This notion that the world consists of related facts is relevant here, since it forces us to look at reality in terms of “links of a chain” suspended in time and space, thereby constantly shifting the configuration of objects. One could argue that relations between things are also facts even though Wittgenstein states that qualities and relations are not objects.
Wittgenstein employs this shift in terms of thinking about the world as a whole, but I'd like to explore here its specific implications within the aesthetic realm.At this stage, I will propose two modes of fluidity that could undermine our vision of reality as the sum of stable entities. Firstly, we should look at worldly things and artifacts, as extended objects, in the sense that they unfold and metamorphosize in time and space. Central to this idea is that objects themselves are fluid, thereby eluding a sense of fixed identity, especially when it comes to some aspects of contemporary art.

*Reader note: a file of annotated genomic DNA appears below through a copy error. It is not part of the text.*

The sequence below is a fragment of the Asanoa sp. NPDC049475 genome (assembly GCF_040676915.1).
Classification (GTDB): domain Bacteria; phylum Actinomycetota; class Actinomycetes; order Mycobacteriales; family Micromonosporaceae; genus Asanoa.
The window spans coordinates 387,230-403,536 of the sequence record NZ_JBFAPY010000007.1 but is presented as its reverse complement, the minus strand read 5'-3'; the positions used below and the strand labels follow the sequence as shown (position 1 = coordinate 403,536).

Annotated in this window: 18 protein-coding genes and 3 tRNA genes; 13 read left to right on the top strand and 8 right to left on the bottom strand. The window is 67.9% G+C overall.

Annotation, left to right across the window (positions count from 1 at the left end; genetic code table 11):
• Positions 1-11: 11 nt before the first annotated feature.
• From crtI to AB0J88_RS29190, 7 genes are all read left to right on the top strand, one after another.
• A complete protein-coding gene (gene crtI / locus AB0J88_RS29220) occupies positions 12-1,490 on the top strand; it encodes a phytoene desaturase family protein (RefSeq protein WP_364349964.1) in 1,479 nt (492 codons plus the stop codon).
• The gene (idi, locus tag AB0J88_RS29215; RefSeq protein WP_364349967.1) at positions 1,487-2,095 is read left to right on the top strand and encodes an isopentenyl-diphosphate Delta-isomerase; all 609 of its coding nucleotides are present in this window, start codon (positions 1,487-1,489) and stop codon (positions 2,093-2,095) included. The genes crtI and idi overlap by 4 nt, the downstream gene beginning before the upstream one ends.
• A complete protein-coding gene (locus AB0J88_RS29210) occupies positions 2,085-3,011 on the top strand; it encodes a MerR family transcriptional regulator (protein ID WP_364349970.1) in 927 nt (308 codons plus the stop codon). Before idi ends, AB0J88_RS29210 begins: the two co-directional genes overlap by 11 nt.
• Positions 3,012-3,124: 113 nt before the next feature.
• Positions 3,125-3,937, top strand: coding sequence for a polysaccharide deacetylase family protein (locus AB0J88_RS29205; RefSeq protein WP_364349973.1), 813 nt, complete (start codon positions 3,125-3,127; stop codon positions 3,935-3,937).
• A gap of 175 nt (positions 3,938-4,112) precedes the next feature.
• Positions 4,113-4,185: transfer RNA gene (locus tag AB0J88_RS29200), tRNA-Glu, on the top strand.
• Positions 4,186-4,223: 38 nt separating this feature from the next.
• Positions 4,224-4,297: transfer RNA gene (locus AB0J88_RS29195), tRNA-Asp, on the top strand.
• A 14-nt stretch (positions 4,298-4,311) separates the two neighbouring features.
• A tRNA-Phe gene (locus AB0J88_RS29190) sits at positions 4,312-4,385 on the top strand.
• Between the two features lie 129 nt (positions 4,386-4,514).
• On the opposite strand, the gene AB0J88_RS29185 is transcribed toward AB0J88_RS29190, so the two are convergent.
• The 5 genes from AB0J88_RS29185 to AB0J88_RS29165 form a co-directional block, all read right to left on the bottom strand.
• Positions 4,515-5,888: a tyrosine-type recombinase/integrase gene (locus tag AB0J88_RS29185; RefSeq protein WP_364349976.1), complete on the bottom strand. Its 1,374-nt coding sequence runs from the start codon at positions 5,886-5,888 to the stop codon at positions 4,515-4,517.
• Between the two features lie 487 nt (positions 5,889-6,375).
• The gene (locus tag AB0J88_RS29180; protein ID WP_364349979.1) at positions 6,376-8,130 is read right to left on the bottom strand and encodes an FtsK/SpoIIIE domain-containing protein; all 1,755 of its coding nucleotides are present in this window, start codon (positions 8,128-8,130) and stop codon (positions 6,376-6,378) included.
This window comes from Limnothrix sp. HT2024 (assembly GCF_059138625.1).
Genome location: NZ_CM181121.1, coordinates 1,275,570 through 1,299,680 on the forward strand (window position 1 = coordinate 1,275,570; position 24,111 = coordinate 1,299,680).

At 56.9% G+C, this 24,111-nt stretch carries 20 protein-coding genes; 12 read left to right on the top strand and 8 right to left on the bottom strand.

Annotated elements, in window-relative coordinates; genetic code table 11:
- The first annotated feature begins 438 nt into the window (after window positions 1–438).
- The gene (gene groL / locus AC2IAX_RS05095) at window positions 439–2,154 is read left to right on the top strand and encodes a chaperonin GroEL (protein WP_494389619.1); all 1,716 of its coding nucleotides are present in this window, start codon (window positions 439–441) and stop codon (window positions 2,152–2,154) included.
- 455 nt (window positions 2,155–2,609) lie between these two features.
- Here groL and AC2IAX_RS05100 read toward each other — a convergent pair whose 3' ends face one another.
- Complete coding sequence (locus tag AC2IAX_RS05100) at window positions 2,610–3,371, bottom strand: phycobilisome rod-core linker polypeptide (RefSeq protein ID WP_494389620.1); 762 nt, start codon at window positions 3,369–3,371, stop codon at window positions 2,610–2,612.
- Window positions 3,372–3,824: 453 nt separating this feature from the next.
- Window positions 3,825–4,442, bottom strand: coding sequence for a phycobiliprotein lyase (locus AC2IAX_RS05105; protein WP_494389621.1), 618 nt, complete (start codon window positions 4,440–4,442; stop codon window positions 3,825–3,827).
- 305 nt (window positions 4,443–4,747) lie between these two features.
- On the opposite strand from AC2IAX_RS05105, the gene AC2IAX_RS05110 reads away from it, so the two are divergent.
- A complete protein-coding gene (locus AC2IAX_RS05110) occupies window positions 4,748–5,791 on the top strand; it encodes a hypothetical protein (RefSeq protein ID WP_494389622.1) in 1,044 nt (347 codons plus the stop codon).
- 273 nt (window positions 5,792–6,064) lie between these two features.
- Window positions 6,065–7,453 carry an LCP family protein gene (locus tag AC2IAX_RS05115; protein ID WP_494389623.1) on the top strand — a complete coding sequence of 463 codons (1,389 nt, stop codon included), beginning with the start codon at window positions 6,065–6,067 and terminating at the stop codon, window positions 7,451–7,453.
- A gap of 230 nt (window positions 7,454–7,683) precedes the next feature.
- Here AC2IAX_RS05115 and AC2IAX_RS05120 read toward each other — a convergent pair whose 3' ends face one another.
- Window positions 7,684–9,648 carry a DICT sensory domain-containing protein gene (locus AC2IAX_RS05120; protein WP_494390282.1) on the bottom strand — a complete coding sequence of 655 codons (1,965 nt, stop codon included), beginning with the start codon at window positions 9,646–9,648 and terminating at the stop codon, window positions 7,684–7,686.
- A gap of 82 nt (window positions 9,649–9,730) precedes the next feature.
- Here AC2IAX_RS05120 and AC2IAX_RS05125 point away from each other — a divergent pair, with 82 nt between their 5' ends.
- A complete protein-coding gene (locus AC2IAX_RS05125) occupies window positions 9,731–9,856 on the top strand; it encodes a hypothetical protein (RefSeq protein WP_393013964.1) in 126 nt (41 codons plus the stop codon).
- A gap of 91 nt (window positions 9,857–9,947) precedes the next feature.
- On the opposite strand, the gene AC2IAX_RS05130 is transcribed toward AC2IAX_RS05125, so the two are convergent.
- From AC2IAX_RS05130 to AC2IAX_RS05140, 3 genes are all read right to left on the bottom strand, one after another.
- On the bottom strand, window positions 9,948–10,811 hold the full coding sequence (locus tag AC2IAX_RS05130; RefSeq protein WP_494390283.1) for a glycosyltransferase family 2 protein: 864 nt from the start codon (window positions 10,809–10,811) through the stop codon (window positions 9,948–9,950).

Over the last century, artists have created works which don’t adhere to traditional definitions of art as physical artifacts. There are plenty of examples of artists successfully creating works by veering away from making material, encoded objects. These works have come to be known as conceptual art, performance art, impermanent or ephemeral art, etc. Even as far back as the 1950s, Yves Klein saw gesture and ritual as more fundamental than execution. In the single issue of the newspaper Dimanche (1960), he offered a “mere” description of various procedures for making art works and films under the title Theater of the Void, thereby deeming the realization of the work secondary. Over the past few decades, such protocols for devising art have had enormous repercussions, giving rise to artistic practices that have outgrown traditional representations.